show that the affiant or declarant is competent t Because Plaintiffs dated and signed their original complaint under penalty of perjury, the complaint can be considered a declaration by Plaintiffs concerning facts known to them. However, often, a verified complaint includes some assertions that cannot be considered as admissible evidence. For example, a person who executes an affidavit or verified complaint cannot convert hearsay statements into admissible evidence. To constitute admissible evidence, the testimony of a fact witness must be based on personal knowledge acquired through observation. Fed. R. Evid. 602. Additionally, in order to introduce statements attributed to an opposing party, Plaintiffs would have to satisfy the foundational requirements of Federal Rule of Evidence 801.
Fire Chief Keith Higgins of the Tremont Volunteer Fire Department, a defendant in this action, then directed volunteer firefighters to the fire scene, and told the dispatcher to call both the Southwest Harbor and Mount Desert Fire Departments for assistance at the fire scene. (Id. ¶ 13.) Chief Higgins and several volunteer firefighters from the Tremont Volunteer Fire Department arrived at the fire scene at approximately 7:49 p.m. (Id. ¶ 14.) 2
According to Plaintiffs, Defendant Heath Higgins was the first firefighter to arrive at the premises, and he instructed Robert Cousins to leave, stating that he was now at 3, ECF No. 1.) Robert Cousins asserts that at the time, he had almost succeeded in suppressing the fire with a single fire extinguisher and could have completed the job with one more extinguisher. (Id.)
Around 7:58 p.m., Fire Chief Samuel Chisolm of the Southwest Harbor Volunteer Fire Department, also a defendant, arrived at the fire scene with several volunteer firefighters. (DSMF ¶ 15.) Several volunteer firefighters from the Mount Desert Volunteer Fire Department arrived at the scene at approximately 8:20 p.m. (Id. ¶ 16.)
At or around 8:00 p.m., Southwest Harbor Volunteer Fire Department Deputy Chief Jack Martel arrived and his helmet camera was recording. Deputy Chief Martel asserts the footage depicts the tower fully engulfed with flames of more than 15-feet in height rising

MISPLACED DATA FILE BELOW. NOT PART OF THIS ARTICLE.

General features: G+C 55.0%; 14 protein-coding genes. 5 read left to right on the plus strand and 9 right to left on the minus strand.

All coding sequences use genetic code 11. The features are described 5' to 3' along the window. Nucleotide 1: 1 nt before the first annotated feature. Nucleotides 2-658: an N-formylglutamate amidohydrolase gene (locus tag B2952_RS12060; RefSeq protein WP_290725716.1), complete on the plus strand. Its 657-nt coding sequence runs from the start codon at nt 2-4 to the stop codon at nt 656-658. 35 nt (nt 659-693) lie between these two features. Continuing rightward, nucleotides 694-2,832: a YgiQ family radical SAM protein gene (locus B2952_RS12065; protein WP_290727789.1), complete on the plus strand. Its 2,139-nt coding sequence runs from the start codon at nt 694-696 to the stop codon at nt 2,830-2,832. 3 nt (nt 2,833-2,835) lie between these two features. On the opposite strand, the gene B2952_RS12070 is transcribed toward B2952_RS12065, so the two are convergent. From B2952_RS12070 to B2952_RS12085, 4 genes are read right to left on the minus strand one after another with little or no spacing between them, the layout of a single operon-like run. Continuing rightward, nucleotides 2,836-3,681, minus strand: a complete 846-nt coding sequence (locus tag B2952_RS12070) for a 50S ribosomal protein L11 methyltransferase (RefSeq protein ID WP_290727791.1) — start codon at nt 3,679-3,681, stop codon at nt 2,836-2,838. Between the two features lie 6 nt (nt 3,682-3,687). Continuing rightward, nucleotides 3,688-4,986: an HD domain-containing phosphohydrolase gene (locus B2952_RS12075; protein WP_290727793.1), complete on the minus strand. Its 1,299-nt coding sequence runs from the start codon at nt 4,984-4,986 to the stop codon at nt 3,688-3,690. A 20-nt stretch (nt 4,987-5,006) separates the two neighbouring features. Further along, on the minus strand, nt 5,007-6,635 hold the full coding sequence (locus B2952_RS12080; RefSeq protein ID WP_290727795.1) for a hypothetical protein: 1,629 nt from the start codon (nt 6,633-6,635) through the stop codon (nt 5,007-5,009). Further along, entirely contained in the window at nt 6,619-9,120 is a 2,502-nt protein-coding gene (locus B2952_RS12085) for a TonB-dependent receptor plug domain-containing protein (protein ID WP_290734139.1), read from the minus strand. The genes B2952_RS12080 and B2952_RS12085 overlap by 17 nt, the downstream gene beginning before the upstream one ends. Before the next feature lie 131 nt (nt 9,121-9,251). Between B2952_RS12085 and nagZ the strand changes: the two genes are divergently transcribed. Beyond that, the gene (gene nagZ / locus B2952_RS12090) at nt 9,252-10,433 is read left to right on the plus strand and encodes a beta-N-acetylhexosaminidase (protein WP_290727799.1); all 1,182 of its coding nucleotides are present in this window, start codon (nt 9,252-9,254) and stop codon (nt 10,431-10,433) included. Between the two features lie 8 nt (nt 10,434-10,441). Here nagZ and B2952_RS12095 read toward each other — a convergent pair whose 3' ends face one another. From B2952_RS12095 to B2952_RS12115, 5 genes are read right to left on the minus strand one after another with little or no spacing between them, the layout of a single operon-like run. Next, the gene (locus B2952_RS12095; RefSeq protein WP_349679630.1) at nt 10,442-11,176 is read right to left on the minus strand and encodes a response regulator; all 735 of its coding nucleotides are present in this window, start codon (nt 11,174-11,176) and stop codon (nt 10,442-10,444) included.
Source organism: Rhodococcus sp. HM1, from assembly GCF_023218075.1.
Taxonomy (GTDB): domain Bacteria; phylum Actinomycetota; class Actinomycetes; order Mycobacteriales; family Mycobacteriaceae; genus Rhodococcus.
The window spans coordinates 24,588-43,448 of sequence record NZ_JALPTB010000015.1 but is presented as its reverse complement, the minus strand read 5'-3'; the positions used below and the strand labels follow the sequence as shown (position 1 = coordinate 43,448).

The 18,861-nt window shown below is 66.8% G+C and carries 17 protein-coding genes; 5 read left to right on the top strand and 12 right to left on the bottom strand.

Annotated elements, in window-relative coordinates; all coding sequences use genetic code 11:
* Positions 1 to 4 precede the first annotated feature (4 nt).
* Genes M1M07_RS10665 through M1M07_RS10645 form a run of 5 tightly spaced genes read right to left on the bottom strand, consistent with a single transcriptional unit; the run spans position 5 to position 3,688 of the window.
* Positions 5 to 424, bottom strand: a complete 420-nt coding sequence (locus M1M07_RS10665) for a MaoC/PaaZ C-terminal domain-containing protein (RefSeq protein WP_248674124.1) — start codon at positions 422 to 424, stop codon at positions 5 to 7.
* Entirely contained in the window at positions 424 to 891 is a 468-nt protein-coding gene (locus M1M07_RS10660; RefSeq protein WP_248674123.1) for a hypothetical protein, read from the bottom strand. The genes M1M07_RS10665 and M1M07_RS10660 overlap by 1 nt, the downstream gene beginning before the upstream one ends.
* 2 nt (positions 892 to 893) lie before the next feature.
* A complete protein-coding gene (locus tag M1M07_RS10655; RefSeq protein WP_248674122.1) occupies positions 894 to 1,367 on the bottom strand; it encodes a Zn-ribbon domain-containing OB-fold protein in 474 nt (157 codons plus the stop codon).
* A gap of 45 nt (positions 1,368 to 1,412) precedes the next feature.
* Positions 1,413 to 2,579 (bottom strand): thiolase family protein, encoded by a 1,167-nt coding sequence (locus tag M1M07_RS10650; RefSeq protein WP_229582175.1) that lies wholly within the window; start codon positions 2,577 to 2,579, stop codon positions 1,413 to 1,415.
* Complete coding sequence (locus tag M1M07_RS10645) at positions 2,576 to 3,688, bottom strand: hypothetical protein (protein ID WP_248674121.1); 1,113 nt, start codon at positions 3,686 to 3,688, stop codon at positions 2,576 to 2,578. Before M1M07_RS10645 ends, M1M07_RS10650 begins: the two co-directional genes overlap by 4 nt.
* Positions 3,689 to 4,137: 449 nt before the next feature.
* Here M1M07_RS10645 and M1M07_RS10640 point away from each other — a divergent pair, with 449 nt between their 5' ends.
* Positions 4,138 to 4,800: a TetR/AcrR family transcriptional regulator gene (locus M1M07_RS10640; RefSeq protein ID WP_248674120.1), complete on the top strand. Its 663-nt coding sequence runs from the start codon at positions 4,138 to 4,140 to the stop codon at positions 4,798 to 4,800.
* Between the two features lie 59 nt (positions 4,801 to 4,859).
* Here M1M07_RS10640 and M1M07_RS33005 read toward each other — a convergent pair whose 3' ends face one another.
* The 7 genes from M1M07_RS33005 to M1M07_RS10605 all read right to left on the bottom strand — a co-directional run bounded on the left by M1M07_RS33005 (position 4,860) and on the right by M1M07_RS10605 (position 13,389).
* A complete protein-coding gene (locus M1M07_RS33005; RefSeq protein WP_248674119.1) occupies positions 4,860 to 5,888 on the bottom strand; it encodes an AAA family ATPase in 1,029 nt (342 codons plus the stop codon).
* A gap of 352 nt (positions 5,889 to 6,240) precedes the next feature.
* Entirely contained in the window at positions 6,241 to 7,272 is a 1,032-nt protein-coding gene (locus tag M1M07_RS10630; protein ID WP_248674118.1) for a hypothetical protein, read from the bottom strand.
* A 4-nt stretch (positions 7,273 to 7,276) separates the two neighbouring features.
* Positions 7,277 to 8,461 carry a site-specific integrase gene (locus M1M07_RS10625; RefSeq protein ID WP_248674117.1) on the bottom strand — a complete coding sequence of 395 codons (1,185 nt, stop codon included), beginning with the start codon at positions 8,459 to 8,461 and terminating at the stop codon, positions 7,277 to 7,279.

2 Although Judy Cousins was the first person to discover the fire, Plaintiffs have provided no reliable evidence of the time the fire started. At most, they dispute (without citing evidence) the assertion in the Although Plaintiffs assert that Robert Cousins told Judy Cousins to call 9-1-1 when the fire allegedly was small enough that Robert Cousins might have extinguished it with a hand extinguisher, there is no evidence of record that Judy Cousins made the call or otherwise alerted any member of the Tremont volunteer fire department before dispatch received the 7:44 p.m. call from Ms. Farrell. At his deposition, Robert Cousins testified that he should have taken a second extinguisher up the stairs and that the firefighters arrived four minutes later. (Robert Cousins Deposition at 120, ECF No. 76-1.)
from the top of the tower. (DSMF ¶¶ 38 40; Declaration of Jack Martel ¶ 13, ECF No. 82-4 / 76-11; Ex. 1 to Declaration (removable media thumb drive).)
As of 8:05 p.m., the entire tower was consumed in flames, which were visible through the windows in the lower levels of the tower. As described by Southwest Harbor Volunteer Firefighter Mary Ellen Martel, and depicted in photographs she took at the scene, tower was non- DSMF ¶¶ 42 44; M.E. Martel
Declaration ¶ 9, ECF No. 82-7 / 76-19.) By 8:44 p.m., the entire structure was ablaze and there effectively was no restaurant or residence to spare from destruction. (DSMF ¶¶ 71 74; M.E. Martel Declaration ¶ 5 10; DSMF Ex. 17 (removable media